1. Always link the post in question. I try to substantiate everything I say with some sort of source (unless it's something I say a lot as I've sourced it enough already). I expect my readers to follow my links, otherwise I wouldn't put them. My posts are meaningless if you don't take the time to understand the information I'm basing my opinion and commentary on. It's only courteous to the user to allow them to investigate for themselves.
  2. Always quote directly and in context. Not only is this proper, it's also more effective. I will write my opinion on what I think someone means but if I am commenting on another piece I paste the entire piece, or paragraph, always within full context, differentiate it so the reader clearly knows where it's coming from, and then provide my comment afterward. This allows the reader to compare the two, and if the source truly describes what you are saying it is always more powerful to simply allow the subject matter itself to say it. Inferring, or interpreting, especially if incorrect, leads to misinformation especially if no links or quotes are provided.
  3. Do not personally insult the author. If you feel what he says is actually offensive express your anger utilizing the subject matter.
  4. Always contact the author informing them the piece is being published and allow them to respond if they wish. If they respond on their own blog or from another source (instead of within comment forms) update your post to provide a link to their response. This is extremely important, there is no point commenting on someone else's opinion if you don't give them a chance to respond, or at least become aware of your opinion and more importantly reasoning.
So those are the guidelines I follow and feel they provide a less adversarial atmosphere and a lot more clarity regarding people's positions and I hope you find them useful.

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Richard Fantin is a self-taught software developer who has mostly throughout his career focused on financial applications and high frequency trading. He currently works for CenturyLink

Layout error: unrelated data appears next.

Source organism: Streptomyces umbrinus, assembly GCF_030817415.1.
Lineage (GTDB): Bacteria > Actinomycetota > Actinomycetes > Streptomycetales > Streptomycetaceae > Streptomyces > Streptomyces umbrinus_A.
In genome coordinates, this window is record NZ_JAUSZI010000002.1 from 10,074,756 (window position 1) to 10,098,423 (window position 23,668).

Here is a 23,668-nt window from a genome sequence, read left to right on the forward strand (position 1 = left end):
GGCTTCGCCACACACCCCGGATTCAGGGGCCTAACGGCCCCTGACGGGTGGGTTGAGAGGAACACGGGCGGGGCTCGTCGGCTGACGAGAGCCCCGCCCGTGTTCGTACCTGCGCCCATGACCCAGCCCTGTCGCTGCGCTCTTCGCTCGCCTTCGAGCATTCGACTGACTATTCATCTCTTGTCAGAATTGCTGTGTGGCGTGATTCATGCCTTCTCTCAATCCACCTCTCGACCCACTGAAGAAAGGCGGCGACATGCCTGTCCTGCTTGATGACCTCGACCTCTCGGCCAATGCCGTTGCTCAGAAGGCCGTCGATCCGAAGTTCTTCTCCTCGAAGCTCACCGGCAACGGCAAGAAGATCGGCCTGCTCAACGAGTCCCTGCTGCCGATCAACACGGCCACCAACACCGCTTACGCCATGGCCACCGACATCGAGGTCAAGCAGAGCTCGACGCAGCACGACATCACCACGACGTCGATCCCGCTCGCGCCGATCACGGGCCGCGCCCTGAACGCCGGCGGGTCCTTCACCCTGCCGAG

Nazayh Zanidean is a Project Coordinator for a mid-sized construction contractor in Calgary, Alberta. He enjoys writing as a hobby on topics that include foreign policy, international human rights, security and systemic media bias.

A double standard of living

It's so cute when the corporate stooges we call politicians complain about costs especially when those costs are then in turn cheered for. Alison Redford has provided the excuse that apparently she's a mother and thus improperly using the people's graciously provided (as if we have a choice) transportation services is perfectly justifiable. Of course she's now paying the currency back out of her own luscious salary but clearly not because she actually feels it was wrong, it's because she got caught doing it.

Redford defends travel expenses as costs of being a mother
Alberta Premier Alison Redford used her role as a mother to defend breaking the province's travel expense rules by taking her daughter on government business trips.

Redford announced Tuesday that she'd repay $3,156 to cover flights taken by her daughter's friends on government planes.

New Democratic Party leader Brian Mason asked Redford if she knowingly broke the rules set by the auditor general eight years ago.

"The auditor general specified family members other than spouses attending official events should not travel on government aircraft," he said.

Redford responded saying the policy needs to change to keep with the times.